It took a decade to track and kill the mastermind of Sept. 11 attack Osama bin Laden after tracking the movements of his trusted courier.
The U.S. operation that finally killed Al Qaeda ideologue involved the US special force Navy Seals and was facilitated by a helicopter-borne assault on the compound where Osama was holed in the Pakistani town of Abbottabad.
The U.S. operation involved the use of a gamut of technologically advanced gadgets and machinery. Here is a snapshot of the key technologies used to track and immobilize bin Laden:
It is reported that the Special Ops team travelled to the operation site in stealth helicopters. ABCNews reported that Blackhawk helicopters were used in the operation. However, the intriguing part of the operation was the dismantling of secret chopper which is said to have been destroyed by the Navy Seals to prevent the technology from going into enemy hands. The Register reported that the dismantled chopper was probably Sikorsky H-60 Blackhawk. The pictures of the remains of the chopper as previewed by Daily Mail revealed that the chopper had extra blades on the tail rotor to reduce noise and the tail-rotor was covered by a pan-like assembly for stealth benefits.
Defensetech reported that possibly RQ-170 Sentinel or the Beast of Kandahar was used in the operation as well. The Lockheed Martin RQ-170 is a stealth unmanned aircraft system (UAS). The existence of the plane was confirmed by the US Air Force some 16 months ago, reported Flightglobal. If these reports are to be trusted, then it would be the drones' maiden operation.
Weapons and Camera
ABCNews reported that the Navy Seals possibly used short-barrel weapons -- such as a shortened M4 or AR-15 assault rifle which possibly fire .45 caliber rounds. The weapons could have possibly used Suppressers which allow the team to communicate when the bullets are fired. The team would have also carried a flash bang or stun grenade which is non-lethal but produces sufficient noise and light to disorient the enemy.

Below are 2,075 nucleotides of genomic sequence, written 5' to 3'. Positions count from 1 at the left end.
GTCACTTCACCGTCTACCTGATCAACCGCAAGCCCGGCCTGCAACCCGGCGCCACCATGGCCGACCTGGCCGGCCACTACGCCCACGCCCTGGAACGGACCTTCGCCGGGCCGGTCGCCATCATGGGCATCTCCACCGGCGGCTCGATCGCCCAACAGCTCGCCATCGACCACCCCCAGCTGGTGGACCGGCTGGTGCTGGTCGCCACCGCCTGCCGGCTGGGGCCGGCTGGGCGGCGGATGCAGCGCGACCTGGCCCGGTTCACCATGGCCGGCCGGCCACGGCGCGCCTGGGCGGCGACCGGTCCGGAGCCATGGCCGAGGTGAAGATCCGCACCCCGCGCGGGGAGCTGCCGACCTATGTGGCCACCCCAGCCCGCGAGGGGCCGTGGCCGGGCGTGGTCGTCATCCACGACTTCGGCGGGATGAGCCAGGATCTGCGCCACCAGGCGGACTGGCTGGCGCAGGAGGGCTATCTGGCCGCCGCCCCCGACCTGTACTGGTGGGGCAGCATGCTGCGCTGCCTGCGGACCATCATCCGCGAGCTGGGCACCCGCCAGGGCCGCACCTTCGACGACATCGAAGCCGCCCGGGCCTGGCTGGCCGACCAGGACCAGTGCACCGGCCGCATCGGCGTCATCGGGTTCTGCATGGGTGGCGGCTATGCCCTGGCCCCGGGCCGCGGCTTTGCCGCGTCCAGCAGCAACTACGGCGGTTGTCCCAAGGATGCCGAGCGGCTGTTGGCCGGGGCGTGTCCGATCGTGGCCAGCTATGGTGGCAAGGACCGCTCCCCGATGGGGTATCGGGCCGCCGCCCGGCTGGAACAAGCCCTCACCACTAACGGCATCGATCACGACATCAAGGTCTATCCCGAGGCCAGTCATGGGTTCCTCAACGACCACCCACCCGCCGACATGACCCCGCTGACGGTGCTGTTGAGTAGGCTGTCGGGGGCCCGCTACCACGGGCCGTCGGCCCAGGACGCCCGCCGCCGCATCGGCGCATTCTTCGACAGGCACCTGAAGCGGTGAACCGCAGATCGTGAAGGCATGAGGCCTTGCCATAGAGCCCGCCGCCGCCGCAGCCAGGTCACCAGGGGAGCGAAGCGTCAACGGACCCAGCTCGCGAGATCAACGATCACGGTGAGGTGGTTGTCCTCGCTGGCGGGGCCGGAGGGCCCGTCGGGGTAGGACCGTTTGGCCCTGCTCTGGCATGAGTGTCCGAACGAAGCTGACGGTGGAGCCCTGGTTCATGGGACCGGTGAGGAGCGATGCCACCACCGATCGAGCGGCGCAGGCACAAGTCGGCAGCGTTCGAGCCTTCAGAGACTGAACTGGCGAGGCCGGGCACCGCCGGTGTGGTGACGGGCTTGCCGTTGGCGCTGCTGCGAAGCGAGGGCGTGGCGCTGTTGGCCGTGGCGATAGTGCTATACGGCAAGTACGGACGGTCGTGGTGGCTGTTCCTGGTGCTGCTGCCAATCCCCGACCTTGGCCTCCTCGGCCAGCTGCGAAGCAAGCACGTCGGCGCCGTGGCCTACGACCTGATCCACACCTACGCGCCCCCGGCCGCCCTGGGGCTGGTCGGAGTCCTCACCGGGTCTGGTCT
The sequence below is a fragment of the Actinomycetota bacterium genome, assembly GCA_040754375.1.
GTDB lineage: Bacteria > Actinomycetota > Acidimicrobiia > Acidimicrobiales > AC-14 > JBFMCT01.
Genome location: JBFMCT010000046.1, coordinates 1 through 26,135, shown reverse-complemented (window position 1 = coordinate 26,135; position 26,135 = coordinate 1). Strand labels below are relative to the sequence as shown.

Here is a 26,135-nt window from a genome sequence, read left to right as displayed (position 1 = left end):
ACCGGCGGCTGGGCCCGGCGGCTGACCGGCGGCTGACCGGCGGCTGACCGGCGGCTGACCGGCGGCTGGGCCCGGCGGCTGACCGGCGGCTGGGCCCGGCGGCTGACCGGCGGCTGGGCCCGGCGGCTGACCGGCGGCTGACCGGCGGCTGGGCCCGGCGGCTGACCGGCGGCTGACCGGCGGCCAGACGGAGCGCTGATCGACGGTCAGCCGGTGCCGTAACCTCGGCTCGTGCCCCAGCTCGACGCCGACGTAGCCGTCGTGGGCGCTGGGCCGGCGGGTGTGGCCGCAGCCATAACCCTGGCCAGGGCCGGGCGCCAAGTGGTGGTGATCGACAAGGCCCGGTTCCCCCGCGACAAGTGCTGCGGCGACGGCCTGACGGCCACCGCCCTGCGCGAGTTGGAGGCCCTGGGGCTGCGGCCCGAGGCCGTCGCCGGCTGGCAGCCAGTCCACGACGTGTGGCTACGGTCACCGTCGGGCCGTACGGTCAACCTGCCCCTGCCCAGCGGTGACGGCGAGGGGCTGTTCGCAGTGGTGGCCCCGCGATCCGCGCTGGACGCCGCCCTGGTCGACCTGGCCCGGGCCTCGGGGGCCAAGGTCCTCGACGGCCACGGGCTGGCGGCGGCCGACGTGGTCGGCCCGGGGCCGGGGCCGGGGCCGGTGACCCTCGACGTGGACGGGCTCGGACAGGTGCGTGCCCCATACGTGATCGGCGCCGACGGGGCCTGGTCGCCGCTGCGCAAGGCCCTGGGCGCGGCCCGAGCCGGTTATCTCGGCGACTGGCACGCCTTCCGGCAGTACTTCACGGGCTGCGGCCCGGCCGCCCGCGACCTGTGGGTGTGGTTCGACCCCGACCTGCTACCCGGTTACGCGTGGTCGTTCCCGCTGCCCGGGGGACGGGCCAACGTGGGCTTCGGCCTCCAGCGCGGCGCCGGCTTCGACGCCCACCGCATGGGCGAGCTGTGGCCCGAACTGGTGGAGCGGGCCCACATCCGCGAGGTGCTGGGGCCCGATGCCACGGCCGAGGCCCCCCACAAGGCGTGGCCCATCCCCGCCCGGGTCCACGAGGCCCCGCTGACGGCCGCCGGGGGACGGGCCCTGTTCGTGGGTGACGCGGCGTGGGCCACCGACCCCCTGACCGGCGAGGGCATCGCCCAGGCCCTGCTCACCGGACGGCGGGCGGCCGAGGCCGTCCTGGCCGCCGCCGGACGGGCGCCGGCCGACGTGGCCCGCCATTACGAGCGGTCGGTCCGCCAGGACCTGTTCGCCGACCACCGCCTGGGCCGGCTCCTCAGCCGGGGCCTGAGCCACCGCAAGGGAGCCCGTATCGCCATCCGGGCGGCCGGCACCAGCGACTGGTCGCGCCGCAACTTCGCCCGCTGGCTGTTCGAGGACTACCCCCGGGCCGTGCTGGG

Also U.S. President Barack Obama was able to watch parts of the operation live via a video camera fixed on the helmet of the U.S. Navy Seal commandoes.
The Atlantic reported that bin Laden's hideout in Abbottabad was already mapped on Google. A Feb. 2007 Flickr photo shows the Cantt Police Station which was 800 feet from the operation site. The station was then included in the demolition list of the provincial government works department. Techie Buzz reported that US Military used the National Geospatial Intelligence Agency to create a detailed map of the premises. The mapping was so detailed that it allowed a simulated drill to be carried. Also commercial satellite companies like GeoEye and DigitalGlobe, which supply images for Google Earth, were involved in providing images of the compound for almost four years. Based on the mapping a layout of the compound was also prepared. The main military satellite involved in the operation was the Defense Satellite Communication System (DSCS-III) and the more secure Milstar.
Forbes reported that DNA testing, biometrics and facial recognition technology was used to confirm bin Laden's identity. Daily Mail reported that scientists compared forensic samples from bin Laden's body with the brain of his late sister. who died of brain cancer in Boston several years ago. The FBI obtained her body and her brain was then preserved and a DNA database was created. Livemint reported that a standard DNA test requires about 20 hours coming up with a match. Daily Mail reported that U.S. officials confirmed that they were '99.9 percent confident' that it was Osama's body. But the confirmation report came faster than the 20-hour period that proves the US military's capability in terms of technology to deliver faster DNA results.
An unlikely hero emerged from the operation, Sohaib Akthar, a 33-year-old software consultant, who had escaped to the mountains of Abbottabad for some tranquility. He had unwittingly started tweeting the events as they unfolded in the Abbottabad neighborhood which turned out be a clandestine U.S. operation to kill the most wanted fugitive.
Though many questions still continue to plague as to how Osama managed to cheat a gamut of sophisticated tracking mechanisms for a decade, the fact remains that ultimately it was the technology that nailed him down.